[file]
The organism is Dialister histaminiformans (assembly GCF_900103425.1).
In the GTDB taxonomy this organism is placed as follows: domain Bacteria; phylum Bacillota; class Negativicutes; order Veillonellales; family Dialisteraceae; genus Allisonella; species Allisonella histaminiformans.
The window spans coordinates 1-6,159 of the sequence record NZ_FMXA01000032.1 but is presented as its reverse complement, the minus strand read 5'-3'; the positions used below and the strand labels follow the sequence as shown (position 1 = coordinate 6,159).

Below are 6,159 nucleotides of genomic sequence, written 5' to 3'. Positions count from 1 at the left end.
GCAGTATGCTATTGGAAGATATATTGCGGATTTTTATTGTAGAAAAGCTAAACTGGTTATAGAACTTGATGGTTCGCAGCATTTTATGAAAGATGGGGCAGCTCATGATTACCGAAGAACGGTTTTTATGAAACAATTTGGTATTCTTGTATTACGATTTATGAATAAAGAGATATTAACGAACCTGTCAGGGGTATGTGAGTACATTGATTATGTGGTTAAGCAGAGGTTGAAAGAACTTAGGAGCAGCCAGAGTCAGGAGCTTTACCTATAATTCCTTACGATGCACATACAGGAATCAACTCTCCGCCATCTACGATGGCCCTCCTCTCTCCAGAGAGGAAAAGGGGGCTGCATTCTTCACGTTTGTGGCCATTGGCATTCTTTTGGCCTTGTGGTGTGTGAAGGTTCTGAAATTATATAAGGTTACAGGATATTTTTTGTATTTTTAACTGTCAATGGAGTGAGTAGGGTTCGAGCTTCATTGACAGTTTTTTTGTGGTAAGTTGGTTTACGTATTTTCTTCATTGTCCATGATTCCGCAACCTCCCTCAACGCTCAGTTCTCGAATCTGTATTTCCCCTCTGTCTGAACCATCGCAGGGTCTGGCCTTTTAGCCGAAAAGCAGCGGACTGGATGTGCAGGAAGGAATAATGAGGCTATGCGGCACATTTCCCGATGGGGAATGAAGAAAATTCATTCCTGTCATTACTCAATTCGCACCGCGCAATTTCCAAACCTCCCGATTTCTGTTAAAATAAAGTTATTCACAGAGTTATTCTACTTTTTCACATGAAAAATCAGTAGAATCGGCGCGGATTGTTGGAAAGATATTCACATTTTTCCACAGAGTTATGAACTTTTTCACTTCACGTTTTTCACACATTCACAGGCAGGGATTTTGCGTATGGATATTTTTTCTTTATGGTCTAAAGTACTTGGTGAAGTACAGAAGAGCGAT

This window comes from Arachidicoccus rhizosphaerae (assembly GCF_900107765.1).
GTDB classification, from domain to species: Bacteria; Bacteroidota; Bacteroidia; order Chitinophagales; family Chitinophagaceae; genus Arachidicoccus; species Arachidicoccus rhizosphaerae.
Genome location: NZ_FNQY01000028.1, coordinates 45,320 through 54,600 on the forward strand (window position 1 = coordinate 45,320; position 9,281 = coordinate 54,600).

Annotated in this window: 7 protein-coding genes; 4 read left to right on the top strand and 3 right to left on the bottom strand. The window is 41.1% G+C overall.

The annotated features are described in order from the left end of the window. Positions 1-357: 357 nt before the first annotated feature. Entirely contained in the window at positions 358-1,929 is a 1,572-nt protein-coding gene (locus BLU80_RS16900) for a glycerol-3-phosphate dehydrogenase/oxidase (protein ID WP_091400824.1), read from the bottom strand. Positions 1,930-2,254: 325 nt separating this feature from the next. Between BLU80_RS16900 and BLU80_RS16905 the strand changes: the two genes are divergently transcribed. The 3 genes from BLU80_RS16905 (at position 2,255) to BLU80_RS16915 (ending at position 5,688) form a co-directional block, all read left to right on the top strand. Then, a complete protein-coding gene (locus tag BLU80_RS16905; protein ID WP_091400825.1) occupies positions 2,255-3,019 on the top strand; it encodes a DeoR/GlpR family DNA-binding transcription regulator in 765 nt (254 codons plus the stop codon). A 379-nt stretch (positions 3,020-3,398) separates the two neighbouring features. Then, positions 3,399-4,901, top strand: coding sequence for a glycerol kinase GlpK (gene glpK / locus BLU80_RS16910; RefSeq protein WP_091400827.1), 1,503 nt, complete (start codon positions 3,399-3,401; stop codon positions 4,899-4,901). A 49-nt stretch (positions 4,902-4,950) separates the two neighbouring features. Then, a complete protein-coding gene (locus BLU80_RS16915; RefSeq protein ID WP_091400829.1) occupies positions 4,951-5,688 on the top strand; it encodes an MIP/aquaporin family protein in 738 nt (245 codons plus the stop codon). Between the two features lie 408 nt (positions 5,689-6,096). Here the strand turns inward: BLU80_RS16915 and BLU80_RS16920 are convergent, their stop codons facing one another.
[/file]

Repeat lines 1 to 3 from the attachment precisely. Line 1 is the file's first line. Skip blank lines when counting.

The organism is Dialister histaminiformans (assembly GCF_900103425.1).
In the GTDB taxonomy this organism is placed as follows: domain Bacteria; phylum Bacillota; class Negativicutes; order Veillonellales; family Dialisteraceae; genus Allisonella; species Allisonella histaminiformans.
The window spans coordinates 1-6,159 of the sequence record NZ_FMXA01000032.1 but is presented as its reverse complement, the minus strand read 5'-3'; the positions used below and the strand labels follow the sequence as shown (position 1 = coordinate 6,159).